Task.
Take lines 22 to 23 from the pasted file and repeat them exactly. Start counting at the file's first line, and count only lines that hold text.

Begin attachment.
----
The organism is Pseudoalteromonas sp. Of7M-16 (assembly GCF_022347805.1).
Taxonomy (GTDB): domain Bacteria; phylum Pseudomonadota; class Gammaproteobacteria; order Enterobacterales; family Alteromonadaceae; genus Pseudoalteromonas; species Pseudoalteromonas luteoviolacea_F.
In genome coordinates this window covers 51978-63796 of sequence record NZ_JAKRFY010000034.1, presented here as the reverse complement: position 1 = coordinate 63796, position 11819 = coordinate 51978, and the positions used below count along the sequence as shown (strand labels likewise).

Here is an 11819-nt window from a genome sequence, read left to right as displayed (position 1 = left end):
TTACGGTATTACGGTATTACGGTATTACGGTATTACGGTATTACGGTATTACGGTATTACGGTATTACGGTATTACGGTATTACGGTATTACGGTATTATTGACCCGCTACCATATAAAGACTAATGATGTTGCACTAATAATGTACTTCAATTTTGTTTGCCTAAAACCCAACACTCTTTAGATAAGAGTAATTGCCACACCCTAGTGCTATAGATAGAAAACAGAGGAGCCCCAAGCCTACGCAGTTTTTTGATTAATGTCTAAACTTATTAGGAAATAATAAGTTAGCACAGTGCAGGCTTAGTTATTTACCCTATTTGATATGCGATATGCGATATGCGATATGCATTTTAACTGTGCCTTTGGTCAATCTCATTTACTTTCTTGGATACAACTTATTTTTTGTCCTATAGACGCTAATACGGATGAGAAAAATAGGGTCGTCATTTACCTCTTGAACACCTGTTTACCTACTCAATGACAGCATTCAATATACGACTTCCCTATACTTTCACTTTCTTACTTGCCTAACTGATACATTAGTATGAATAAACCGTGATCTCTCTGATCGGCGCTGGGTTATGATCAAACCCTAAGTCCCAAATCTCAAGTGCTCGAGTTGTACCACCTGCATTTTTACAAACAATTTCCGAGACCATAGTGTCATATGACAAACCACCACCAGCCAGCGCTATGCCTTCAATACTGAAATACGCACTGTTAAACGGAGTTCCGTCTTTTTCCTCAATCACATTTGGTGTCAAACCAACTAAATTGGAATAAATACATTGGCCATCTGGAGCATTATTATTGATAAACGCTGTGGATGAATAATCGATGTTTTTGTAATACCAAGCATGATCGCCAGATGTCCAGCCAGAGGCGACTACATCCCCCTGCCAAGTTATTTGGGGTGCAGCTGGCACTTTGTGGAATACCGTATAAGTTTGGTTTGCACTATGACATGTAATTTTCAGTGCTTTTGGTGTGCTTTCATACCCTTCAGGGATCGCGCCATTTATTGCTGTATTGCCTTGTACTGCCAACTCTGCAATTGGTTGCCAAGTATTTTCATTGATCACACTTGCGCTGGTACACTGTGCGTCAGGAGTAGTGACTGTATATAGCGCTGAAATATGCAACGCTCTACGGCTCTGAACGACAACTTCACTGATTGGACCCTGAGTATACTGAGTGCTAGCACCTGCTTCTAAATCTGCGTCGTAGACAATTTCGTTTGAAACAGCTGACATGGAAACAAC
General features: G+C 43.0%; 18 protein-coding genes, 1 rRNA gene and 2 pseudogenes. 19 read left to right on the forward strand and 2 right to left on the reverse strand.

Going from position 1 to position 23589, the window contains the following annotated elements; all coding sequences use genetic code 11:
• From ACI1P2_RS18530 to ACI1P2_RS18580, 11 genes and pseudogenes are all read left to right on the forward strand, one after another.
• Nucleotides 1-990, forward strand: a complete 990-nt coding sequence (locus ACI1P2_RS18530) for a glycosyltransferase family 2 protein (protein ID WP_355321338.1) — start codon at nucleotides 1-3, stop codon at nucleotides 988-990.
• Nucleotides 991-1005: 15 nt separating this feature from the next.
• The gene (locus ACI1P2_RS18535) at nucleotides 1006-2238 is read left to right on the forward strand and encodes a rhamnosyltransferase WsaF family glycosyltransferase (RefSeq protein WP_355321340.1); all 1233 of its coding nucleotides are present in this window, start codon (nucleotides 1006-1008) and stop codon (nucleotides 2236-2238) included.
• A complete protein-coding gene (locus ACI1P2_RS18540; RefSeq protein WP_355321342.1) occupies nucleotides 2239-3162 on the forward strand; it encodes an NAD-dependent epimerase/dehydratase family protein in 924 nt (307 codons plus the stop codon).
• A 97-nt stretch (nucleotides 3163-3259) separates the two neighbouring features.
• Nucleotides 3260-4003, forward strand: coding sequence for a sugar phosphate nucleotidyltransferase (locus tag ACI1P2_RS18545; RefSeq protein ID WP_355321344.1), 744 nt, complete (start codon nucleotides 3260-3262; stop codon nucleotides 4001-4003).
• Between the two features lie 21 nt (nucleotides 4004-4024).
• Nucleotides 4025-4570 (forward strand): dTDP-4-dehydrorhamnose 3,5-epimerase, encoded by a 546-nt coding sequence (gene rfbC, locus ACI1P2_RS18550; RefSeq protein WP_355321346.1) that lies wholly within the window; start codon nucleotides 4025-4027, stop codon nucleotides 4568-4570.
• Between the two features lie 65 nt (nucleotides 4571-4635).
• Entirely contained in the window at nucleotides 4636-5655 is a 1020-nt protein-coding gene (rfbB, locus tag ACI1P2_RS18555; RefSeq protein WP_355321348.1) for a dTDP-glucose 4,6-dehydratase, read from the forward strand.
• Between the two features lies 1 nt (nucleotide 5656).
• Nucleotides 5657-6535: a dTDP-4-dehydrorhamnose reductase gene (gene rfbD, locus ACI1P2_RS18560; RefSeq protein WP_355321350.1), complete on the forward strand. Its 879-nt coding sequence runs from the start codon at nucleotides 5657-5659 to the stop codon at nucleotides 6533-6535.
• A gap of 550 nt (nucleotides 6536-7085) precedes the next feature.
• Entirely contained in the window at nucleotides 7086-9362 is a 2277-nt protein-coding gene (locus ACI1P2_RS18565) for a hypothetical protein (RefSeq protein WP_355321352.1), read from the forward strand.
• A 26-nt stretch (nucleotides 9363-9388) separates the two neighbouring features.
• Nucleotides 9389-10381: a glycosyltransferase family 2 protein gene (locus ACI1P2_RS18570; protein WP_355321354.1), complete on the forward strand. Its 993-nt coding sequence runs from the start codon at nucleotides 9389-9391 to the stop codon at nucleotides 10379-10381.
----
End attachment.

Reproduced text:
• Entirely contained in the window at nucleotides 7086-9362 is a 2277-nt protein-coding gene (locus ACI1P2_RS18565) for a hypothetical protein (RefSeq protein WP_355321352.1), read from the forward strand.
• A 26-nt stretch (nucleotides 9363-9388) separates the two neighbouring features.